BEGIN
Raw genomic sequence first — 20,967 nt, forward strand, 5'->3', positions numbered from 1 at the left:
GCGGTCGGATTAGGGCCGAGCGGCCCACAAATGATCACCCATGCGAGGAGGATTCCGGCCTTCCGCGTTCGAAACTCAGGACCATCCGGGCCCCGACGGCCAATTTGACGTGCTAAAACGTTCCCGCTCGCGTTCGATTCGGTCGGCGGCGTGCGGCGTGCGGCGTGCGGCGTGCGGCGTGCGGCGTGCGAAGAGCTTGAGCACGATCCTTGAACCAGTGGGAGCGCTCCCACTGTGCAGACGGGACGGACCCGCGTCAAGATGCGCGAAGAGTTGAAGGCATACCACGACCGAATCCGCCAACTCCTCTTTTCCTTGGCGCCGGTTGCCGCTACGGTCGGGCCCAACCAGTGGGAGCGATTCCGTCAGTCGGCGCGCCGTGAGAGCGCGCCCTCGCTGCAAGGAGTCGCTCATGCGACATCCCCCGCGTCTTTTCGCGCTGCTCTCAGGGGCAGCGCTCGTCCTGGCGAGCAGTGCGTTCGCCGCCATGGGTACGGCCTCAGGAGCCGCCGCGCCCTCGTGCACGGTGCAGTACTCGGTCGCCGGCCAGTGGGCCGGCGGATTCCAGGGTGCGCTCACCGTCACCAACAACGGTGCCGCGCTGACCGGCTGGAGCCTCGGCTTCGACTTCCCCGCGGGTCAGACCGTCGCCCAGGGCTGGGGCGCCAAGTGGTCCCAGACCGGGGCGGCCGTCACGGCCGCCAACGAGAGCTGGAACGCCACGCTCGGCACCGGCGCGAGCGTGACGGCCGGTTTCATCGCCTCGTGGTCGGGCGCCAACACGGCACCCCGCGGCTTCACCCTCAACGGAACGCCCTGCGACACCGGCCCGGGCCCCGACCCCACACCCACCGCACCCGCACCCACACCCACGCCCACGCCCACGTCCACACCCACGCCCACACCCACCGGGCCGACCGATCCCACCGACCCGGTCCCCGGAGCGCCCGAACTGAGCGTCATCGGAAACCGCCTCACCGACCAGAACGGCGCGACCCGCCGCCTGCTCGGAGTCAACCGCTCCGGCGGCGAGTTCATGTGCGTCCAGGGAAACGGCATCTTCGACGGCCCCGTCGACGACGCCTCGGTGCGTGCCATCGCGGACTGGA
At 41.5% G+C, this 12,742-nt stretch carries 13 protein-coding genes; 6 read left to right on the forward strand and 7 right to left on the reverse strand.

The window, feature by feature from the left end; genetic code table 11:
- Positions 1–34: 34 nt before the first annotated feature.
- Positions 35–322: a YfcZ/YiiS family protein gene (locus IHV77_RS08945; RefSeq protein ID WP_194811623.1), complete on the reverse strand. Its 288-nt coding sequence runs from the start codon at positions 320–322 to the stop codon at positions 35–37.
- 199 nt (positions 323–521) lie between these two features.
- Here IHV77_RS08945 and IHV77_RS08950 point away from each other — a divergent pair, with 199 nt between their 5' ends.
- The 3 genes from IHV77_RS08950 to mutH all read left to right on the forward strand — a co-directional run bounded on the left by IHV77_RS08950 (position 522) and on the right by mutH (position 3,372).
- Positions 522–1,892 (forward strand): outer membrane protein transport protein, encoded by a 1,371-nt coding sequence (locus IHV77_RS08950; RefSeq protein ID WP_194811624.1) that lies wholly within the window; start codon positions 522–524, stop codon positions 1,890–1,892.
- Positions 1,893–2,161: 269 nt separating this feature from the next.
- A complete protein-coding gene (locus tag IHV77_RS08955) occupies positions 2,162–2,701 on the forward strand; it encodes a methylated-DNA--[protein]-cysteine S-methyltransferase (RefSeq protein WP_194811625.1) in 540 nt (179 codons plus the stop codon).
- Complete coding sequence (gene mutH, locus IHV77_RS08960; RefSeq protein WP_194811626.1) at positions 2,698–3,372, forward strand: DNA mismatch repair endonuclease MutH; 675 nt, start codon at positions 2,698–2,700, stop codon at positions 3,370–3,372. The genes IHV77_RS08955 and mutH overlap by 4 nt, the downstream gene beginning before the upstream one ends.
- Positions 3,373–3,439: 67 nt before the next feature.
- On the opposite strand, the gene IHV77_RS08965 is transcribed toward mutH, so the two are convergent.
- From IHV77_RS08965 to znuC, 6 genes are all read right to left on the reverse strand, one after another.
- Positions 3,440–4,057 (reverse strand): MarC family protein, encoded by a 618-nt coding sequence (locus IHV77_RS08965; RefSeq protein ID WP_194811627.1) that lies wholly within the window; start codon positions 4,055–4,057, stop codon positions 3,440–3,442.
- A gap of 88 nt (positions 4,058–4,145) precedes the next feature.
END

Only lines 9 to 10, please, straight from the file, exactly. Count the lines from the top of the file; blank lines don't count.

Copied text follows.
- The 3 genes from IHV77_RS08950 to mutH all read left to right on the forward strand — a co-directional run bounded on the left by IHV77_RS08950 (position 522) and on the right by mutH (position 3,372).
- Positions 522–1,892 (forward strand): outer membrane protein transport protein, encoded by a 1,371-nt coding sequence (locus IHV77_RS08950; RefSeq protein ID WP_194811624.1) that lies wholly within the window; start codon positions 522–524, stop codon positions 1,890–1,892.